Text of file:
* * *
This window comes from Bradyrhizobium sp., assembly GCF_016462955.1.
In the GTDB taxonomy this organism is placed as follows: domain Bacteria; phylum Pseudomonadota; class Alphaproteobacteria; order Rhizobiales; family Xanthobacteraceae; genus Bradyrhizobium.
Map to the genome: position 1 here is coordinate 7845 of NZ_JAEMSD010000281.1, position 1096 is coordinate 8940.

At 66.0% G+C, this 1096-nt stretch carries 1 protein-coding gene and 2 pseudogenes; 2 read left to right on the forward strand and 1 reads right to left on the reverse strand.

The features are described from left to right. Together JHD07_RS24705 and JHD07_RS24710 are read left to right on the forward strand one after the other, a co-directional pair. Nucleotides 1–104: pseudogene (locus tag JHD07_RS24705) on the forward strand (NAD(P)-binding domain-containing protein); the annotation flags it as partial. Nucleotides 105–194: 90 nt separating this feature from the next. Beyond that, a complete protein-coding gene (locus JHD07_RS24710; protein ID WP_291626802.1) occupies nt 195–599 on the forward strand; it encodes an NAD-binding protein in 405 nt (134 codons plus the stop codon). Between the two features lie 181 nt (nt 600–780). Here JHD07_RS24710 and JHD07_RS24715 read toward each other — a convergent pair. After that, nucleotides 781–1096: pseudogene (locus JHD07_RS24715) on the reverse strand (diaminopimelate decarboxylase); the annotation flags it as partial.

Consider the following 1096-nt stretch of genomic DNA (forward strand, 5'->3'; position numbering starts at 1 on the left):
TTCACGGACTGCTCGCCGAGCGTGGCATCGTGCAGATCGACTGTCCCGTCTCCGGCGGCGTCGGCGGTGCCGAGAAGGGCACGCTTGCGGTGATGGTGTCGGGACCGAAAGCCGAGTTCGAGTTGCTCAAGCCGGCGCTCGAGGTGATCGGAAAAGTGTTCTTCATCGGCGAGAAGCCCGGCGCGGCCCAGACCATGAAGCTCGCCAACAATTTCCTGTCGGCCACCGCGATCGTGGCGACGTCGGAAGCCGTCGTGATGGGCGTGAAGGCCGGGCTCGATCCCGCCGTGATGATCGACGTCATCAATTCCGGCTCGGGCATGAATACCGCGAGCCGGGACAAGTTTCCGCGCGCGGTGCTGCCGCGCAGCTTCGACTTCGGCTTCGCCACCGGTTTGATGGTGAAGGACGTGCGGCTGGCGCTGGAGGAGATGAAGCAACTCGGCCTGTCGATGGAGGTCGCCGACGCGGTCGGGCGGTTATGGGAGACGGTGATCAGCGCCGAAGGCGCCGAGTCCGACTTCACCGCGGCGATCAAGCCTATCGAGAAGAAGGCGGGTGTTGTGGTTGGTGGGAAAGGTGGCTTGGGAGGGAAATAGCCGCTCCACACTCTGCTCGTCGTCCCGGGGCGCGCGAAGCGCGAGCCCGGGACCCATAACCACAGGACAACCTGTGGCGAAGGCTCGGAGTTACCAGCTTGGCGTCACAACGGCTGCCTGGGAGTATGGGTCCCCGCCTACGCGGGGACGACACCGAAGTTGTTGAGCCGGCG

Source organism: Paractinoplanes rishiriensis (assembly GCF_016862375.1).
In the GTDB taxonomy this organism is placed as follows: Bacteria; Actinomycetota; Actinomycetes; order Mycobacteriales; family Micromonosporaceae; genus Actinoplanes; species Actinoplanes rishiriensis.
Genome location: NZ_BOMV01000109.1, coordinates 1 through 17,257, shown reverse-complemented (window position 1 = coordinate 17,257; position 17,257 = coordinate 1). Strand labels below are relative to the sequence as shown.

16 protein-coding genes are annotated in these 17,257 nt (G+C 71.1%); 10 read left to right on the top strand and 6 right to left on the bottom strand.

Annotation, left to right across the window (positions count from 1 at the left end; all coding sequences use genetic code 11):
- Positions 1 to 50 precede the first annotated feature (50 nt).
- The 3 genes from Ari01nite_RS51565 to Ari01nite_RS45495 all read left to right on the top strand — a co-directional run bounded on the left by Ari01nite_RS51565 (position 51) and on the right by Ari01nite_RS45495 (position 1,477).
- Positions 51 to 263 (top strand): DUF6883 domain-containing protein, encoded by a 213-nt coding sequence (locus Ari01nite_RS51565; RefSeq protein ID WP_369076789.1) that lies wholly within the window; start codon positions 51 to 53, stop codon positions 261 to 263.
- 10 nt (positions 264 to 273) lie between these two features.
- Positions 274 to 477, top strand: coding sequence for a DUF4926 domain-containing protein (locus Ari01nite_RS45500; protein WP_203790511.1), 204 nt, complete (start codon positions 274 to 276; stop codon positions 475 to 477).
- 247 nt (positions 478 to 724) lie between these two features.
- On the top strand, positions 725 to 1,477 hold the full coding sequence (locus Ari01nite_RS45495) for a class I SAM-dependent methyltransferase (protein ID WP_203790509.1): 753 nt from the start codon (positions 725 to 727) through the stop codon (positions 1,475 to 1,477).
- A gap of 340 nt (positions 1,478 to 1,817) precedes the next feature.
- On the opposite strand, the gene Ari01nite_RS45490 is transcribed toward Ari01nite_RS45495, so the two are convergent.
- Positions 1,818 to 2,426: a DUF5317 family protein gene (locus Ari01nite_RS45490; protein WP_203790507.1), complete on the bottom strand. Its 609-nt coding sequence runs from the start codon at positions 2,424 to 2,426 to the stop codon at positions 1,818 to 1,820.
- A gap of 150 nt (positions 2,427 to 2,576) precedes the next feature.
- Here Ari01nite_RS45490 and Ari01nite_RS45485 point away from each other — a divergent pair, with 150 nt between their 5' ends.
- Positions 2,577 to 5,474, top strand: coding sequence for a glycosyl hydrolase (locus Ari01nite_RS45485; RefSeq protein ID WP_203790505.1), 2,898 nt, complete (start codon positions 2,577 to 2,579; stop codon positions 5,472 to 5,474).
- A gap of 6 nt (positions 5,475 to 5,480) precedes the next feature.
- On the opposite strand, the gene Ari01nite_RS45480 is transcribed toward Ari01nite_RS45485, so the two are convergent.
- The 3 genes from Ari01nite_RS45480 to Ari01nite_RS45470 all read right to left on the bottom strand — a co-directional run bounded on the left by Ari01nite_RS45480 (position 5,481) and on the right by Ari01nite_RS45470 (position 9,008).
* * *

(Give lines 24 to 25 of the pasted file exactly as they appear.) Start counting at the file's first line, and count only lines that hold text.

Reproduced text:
- Here Ari01nite_RS45490 and Ari01nite_RS45485 point away from each other — a divergent pair, with 150 nt between their 5' ends.
- Positions 2,577 to 5,474, top strand: coding sequence for a glycosyl hydrolase (locus Ari01nite_RS45485; RefSeq protein ID WP_203790505.1), 2,898 nt, complete (start codon positions 2,577 to 2,579; stop codon positions 5,472 to 5,474).